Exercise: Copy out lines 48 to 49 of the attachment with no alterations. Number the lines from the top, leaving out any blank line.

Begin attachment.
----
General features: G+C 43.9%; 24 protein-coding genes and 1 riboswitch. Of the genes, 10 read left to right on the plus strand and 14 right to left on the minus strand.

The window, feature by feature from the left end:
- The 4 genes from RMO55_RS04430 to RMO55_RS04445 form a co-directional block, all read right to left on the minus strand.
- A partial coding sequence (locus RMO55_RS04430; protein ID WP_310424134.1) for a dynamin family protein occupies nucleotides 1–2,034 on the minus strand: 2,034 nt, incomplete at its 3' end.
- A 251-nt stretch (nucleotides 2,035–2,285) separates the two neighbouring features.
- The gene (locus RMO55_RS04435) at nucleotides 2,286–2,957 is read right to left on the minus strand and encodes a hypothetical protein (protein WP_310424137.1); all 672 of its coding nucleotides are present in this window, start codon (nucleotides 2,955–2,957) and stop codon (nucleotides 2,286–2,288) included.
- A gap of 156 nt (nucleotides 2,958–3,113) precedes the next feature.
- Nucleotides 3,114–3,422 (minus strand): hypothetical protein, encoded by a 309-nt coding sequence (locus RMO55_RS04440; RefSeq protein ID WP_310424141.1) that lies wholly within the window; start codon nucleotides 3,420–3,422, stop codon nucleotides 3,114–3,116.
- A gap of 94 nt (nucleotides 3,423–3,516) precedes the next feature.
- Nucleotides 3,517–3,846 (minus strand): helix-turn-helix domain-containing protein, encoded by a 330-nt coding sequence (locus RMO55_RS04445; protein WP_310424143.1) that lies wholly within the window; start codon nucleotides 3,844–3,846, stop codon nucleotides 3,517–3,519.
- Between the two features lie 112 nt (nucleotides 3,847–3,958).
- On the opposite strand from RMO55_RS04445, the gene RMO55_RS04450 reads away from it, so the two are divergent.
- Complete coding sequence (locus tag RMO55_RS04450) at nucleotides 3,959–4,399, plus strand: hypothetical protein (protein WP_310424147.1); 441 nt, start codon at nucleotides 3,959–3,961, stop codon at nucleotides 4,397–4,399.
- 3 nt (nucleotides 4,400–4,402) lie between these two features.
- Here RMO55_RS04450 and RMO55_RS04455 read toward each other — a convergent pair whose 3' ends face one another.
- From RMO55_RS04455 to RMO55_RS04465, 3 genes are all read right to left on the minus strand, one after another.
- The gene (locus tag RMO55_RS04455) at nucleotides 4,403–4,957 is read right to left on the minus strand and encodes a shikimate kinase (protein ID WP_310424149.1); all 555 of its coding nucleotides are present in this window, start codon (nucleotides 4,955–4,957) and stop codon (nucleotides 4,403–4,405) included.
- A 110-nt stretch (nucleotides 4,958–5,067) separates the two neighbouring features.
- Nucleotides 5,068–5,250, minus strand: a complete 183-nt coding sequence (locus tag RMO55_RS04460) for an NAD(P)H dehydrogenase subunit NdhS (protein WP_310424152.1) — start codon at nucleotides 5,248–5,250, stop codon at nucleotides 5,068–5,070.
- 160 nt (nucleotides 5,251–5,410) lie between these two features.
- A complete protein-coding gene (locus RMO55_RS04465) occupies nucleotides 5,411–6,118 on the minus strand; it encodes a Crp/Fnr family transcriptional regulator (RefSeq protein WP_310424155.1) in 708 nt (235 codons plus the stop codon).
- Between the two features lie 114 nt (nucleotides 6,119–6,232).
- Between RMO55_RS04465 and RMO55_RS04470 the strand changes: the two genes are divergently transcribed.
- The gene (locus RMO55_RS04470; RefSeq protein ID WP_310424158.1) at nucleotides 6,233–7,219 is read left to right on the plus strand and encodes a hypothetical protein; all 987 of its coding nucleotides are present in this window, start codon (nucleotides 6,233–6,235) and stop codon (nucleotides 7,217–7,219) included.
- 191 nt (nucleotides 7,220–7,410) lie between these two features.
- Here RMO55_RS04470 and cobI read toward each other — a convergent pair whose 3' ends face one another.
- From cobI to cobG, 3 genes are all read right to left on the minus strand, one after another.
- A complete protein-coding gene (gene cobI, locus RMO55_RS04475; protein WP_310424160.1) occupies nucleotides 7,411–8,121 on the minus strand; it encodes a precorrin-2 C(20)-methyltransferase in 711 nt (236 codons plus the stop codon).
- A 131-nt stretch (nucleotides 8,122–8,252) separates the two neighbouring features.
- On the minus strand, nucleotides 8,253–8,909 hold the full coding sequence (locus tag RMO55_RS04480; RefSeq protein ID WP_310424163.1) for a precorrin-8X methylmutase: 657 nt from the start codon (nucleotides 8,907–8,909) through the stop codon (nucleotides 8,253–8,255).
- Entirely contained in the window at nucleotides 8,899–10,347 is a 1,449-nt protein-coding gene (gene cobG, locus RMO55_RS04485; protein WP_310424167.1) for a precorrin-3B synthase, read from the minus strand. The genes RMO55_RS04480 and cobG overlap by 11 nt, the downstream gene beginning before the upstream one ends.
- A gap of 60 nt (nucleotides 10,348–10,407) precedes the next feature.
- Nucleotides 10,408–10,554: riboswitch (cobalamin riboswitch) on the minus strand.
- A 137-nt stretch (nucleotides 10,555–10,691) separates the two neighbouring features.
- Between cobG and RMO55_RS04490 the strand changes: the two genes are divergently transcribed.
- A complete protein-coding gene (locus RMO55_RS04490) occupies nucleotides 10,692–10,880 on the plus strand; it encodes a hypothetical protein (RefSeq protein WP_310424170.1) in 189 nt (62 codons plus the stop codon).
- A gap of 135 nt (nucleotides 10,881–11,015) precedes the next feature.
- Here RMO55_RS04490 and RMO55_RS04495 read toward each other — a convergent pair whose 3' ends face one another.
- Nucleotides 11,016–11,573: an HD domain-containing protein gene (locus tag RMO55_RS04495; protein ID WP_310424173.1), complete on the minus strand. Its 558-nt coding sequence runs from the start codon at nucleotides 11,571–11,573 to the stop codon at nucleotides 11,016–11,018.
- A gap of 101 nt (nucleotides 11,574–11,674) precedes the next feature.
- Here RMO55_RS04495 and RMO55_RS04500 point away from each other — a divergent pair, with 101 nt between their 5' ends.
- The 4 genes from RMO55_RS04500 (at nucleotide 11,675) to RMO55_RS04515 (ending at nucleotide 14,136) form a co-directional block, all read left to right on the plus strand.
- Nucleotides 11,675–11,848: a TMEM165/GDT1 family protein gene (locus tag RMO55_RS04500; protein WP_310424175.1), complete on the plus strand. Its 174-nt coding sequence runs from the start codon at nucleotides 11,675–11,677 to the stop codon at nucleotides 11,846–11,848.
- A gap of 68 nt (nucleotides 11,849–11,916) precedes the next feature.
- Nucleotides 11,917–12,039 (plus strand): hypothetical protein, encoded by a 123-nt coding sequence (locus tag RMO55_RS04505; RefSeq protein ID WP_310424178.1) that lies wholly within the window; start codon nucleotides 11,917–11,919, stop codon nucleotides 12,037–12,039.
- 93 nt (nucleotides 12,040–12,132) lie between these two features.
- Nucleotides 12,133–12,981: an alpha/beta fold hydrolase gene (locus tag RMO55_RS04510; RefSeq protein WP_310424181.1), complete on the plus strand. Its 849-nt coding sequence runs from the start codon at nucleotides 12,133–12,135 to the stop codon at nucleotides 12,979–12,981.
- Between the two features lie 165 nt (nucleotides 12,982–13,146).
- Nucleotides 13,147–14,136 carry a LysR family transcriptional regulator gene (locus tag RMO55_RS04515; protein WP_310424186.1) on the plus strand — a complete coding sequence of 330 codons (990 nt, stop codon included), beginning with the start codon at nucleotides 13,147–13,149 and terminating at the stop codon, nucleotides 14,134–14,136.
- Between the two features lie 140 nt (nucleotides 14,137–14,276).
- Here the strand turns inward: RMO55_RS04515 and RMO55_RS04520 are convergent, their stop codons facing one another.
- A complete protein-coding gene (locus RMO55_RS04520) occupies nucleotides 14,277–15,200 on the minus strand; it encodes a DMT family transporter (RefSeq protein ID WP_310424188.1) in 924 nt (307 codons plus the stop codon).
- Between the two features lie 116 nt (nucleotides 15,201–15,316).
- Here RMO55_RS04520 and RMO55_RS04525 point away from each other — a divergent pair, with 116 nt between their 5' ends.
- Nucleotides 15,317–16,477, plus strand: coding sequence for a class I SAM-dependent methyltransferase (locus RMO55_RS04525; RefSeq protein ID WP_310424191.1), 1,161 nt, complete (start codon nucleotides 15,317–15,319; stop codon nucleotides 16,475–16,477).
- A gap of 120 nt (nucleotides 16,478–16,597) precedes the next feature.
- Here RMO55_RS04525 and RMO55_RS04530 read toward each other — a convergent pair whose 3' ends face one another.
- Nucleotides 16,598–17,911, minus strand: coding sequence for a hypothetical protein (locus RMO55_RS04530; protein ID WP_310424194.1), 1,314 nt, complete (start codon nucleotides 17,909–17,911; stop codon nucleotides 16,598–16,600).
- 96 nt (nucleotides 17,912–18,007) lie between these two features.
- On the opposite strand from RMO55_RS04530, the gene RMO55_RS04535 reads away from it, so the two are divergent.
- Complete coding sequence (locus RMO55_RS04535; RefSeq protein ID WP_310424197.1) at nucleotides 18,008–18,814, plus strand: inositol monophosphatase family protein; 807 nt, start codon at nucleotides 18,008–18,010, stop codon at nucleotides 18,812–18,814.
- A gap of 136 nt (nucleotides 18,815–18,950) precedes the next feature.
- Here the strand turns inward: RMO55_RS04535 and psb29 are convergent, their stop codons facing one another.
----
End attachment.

- Between the two features lie 165 nt (nucleotides 12,982–13,146).
- Nucleotides 13,147–14,136 carry a LysR family transcriptional regulator gene (locus tag RMO55_RS04515; protein WP_310424186.1) on the plus strand — a complete coding sequence of 330 codons (990 nt, stop codon included), beginning with the start codon at nucleotides 13,147–13,149 and terminating at the stop codon, nucleotides 14,134–14,136.